Beowulf was too arrogant to admit he was too old for a hero’s role in the battle with the dragon. He wanted to achieve another feat and receive fame. He felt his death was near, but it did not stop him. After all, dying in a battle was the best end for a hero. So, hubris made Beowulf risk his life and brought him to a tragic end.
Beowulf was the role-model for any warrior in the Anglo-Saxon culture. He was brave, strong, loyal, and wise. But he had one feature that made him reckless: arrogance. Here is how the narrator identifies the reason that killed Beowulf: “Yet the prince of the rings was too proud to line up with a large army against the sky-plague.” Instead, he invited only eleven warriors to accompany him in his battle against the dragon. Ten of them ran away in fear when they saw the dragon’s fire. Wiglaf was the one to stay. By doing so, he proved to be worthy of the throne.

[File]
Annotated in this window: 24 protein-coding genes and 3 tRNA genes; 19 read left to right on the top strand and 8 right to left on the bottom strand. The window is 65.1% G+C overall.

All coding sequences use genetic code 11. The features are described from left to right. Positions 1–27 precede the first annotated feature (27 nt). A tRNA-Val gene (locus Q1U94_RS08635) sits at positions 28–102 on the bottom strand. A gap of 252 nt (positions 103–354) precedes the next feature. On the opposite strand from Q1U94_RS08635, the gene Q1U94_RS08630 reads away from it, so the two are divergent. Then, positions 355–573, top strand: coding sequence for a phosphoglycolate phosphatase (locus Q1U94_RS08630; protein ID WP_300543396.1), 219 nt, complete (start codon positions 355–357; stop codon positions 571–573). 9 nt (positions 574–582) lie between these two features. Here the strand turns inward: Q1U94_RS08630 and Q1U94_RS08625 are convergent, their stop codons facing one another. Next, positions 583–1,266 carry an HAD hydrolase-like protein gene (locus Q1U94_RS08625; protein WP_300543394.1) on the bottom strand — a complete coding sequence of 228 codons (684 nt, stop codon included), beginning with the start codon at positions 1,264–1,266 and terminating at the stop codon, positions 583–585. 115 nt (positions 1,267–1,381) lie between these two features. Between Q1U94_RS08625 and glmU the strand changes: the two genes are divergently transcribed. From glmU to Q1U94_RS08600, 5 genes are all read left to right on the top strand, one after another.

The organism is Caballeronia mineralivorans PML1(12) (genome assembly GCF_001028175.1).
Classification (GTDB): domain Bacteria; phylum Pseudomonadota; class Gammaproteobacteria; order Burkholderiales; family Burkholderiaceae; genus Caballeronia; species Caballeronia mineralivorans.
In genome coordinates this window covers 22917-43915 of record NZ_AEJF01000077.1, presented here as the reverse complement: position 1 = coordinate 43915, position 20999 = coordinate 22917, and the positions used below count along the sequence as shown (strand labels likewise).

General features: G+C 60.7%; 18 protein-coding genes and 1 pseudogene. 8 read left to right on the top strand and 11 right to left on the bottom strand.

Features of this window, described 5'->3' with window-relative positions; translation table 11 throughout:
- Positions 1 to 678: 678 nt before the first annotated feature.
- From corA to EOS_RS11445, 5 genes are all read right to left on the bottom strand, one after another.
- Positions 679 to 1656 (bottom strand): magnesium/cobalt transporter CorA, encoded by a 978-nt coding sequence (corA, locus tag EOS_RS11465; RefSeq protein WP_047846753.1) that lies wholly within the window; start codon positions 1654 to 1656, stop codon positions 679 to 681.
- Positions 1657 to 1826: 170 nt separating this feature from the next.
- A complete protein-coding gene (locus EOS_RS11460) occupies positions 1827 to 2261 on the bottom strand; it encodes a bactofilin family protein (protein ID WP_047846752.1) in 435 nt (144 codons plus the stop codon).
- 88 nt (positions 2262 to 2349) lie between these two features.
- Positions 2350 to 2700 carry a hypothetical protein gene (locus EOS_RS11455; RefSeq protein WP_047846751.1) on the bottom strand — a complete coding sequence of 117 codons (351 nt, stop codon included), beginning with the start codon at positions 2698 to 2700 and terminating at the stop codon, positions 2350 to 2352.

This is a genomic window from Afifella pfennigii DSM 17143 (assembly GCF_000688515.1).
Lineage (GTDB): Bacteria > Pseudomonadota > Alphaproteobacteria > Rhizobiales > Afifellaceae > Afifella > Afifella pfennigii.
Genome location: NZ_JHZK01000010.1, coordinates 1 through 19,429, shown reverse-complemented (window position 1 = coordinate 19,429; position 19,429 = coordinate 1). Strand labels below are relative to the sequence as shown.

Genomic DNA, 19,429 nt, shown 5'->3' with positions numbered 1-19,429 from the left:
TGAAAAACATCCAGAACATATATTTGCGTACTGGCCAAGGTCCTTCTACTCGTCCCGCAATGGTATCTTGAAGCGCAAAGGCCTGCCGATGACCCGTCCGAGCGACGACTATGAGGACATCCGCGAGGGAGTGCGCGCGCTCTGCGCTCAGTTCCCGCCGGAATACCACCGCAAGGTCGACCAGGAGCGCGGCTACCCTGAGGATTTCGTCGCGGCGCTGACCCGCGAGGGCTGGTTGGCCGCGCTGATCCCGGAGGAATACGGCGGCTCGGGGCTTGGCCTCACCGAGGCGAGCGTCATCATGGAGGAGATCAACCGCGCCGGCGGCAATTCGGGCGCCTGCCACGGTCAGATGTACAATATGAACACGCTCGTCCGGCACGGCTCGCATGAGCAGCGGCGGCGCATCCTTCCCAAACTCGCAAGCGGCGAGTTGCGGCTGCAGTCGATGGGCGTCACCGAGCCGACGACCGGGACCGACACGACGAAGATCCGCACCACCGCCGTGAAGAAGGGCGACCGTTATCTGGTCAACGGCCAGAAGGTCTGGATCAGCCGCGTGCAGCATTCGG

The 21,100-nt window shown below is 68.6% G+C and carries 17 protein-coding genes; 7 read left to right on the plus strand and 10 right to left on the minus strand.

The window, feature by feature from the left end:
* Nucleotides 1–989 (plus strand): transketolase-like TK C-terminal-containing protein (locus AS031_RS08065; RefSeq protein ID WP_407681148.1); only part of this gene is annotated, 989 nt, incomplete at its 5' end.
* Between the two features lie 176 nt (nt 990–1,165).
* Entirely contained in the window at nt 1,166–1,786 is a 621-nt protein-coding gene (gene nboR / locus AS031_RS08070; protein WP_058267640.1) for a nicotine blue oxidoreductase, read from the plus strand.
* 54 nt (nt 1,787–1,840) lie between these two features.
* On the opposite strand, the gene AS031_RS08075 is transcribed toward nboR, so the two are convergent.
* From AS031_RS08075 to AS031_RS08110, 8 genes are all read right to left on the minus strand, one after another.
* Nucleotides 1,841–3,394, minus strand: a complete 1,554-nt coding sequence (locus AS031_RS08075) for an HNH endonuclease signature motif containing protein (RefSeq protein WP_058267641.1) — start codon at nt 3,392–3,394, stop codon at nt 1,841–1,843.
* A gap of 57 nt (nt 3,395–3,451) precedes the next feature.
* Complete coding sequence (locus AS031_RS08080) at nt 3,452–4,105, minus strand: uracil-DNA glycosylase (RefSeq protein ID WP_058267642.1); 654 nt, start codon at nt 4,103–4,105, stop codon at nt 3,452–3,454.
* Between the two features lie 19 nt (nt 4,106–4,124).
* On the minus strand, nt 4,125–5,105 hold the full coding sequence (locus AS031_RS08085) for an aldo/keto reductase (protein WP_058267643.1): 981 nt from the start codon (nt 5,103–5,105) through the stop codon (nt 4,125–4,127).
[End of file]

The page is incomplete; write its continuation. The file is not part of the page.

Beowulf and Wiglaf bravely fought the dragon when Beowulf’s sword broke against the dragon’s skin. The serpent availed of the chance to bite him. The wound was deadly, but the king kept on fighting. Wiglaf hit the dragon in his stomach. It gave Beowulf a couple of seconds to take out the knife he wore on the belt. He stabbed the serpent, and it died.
Beowulf asked Wiglaf to show him some of the dragon’s treasure. This fact highlights his hubris. Still, he positioned it as care about his people. But as we know, the treasure was buried in Beowulf’s barrow, and no one benefited from it. The Geats faced a decay after Beowulf’s death, so his end was pointless.